Tuesday 15 June 2021 6:24 AM UTC
By A Staff Reporter
LONDON June 15: The widow of a doctor who took his own life within hours of receiving a letter from the General Medical Council is taking legal action against his employers and the GMC, with the support of the British Medical Association (BMA), which is the trade union and professional body of doctors in the UK
Sridharan Suresh, 50, a consultant anaesthetist with North Tees and Hartlepool NHS Foundation Trust, drowned himself in the River Tees on 2 May 2018. That day he had received an email from the GMC telling him that his NHS and private employers would be notified of allegations that he had inappropriately touched a 15 year old girl and that he would soon be called before an interim orders tribunal.
An inquest had previously Dr Suresh was under the impression the police investigation was to be discontinued as the drug can cause hallucinations and there were no witnesses to the alleged incident. His hopes were shattered when he received an email from the General Medical Council (GMC) announcing it was continuing its probe. He was found dead the same day after messaging his architect wife, Visalakshmi Suresh, to say he had done nothing wrong.
Visalakshmi Suresh said the agencies had failed her husband, whom she described as a loving family man and a dedicated doctor, and accused them of negligence.
During the inquest into her husband’s death, she recalled the days before he died. “Everything was quietening down. He was consistently reassured there were unlikely to be any further actions and that he would be able to return to work as soon as possible… but then all of a sudden something lands on him and he was alone.”
On 2 May 2018, Sridharan Suresh, consultant anaesthetist with NHS, received an email from the GMC informing him that he would be subject to an interim orders tribunal. Just hours later Dr Suresh sent an email to his wife while she was at work, saying he had done nothing wrong, but could not go on any longer, and took his own life.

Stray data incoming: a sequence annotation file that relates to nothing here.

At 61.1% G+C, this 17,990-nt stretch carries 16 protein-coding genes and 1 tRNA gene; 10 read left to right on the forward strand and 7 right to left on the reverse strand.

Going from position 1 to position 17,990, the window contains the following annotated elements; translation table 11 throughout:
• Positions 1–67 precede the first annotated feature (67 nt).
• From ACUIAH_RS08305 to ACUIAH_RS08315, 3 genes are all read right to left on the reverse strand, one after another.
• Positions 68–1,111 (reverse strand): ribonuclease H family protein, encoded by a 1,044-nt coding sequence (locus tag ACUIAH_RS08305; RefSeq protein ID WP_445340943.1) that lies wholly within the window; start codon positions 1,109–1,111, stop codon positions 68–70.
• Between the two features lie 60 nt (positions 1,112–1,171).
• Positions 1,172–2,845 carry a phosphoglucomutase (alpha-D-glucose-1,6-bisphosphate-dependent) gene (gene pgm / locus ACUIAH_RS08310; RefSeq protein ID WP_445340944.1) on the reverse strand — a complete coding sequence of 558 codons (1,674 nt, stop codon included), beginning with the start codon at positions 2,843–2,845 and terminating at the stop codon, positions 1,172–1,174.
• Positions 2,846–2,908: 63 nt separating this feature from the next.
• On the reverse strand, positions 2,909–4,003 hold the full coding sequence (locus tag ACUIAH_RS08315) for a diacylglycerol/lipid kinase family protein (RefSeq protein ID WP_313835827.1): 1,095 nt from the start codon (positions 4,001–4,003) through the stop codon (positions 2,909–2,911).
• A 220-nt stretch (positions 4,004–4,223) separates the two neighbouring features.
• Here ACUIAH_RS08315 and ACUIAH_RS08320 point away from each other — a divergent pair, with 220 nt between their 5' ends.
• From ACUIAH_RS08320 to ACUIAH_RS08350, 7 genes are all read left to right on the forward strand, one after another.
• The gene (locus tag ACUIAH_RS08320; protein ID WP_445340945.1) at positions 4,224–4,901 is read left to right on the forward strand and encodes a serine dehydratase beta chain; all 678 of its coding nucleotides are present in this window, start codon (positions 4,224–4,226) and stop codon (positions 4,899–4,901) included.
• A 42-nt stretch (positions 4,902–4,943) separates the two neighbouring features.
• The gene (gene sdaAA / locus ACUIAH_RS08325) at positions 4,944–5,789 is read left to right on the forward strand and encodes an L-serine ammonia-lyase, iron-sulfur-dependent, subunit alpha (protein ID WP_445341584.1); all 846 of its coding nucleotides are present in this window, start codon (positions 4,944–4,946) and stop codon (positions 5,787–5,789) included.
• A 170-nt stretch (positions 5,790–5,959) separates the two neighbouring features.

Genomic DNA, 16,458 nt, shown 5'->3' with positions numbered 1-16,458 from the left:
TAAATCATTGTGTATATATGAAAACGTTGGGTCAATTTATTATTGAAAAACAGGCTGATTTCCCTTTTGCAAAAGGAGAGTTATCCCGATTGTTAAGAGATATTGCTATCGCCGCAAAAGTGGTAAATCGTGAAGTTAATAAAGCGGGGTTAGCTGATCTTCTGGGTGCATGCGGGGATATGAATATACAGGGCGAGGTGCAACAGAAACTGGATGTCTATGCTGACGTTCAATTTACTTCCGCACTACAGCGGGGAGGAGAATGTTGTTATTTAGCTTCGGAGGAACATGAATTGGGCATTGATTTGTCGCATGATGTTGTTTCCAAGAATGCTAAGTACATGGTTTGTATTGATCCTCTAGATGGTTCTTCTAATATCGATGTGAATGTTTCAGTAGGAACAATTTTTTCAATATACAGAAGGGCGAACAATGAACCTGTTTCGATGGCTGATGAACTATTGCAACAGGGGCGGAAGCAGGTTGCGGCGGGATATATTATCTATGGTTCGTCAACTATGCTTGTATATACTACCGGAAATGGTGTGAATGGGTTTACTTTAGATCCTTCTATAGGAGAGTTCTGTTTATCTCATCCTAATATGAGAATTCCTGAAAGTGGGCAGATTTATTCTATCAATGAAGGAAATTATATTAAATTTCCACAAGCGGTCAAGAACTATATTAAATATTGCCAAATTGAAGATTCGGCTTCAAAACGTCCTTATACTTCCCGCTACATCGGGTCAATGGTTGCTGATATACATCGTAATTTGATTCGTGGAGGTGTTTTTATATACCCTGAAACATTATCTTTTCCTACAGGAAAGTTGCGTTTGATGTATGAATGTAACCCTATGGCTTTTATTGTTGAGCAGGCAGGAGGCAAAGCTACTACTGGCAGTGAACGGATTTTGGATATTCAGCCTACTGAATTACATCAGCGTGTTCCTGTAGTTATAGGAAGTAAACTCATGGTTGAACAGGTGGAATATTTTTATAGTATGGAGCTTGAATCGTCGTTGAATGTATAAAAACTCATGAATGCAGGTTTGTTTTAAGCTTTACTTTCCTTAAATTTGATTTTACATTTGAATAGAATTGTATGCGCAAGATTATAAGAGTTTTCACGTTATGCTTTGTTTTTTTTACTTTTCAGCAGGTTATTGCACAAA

After the death of Dr Suresh, a petition was launched by his friends and family to Health Secretary Matt Hancock, saying that doctors are accused of misconduct and are being treated as guilty before any investigation by the employer and GMC. According to the petition, number of doctors are being investigated by the GMC and have committed suicide and the GMC is ‘not accountable’ for this loss of life. This must be stopped.
“Dr Suresh was an anaesthetist who gave sedation to a patient for a dental procedure. The sedative given occasionally causes sexual hallucination. The patient accused the anaesthetist of inappropriate touching but there was no witness to this. The patient’s description of the accused person was completely different to that of Dr Suresh.
“However, not only did the police commence an investigation, Dr Suresh was also suspended from work by his employer, restricted from being alone with his own son by the social services and reported to the GMC by the police. A month later, the GMC wrote to him advising that they too had opened an investigation and that he should attend a hearing in 3 weeks when his registration may be suspended. At this point Dr Suresh took his own life.
Legal papers, claiming the trust’s failings contributed to Dr Suresh’s suicide, have been served.
The British Medical Association said in a statement: ‘The widow of a doctor who took his own life is to be supported by the BMA in her claim against her husband’s former employer, and the GMC, for negligence and under Article 2 of the Human Rights Act – the right to life.
The letter will say the trust’s failings contributed to Dr Suresh’s decision to take his own life. It will say the trust owed him a duty of care and breached that by wrongly informing Dr Suresh that he would not be referred to the GMC, failing to update Dr Suresh or their medical director when the police made a referral to the GMC and failing to take steps to protect Dr Suresh’s mental health in light of those developments.’
‘A letter before action has been sent to the GMC, from the BMA appointed lawyers. It says the GMC should have known there was a real and immediate risk of suicide, and that there were system failures after the GMC failed to take any steps to liaise with Dr Suresh’s employer or the police to assess his vulnerabilities, despite Dr Suresh telling his trust how the investigations were affecting him and his family.’
CLICK TO FOLLOW UKMALAYALEE.COM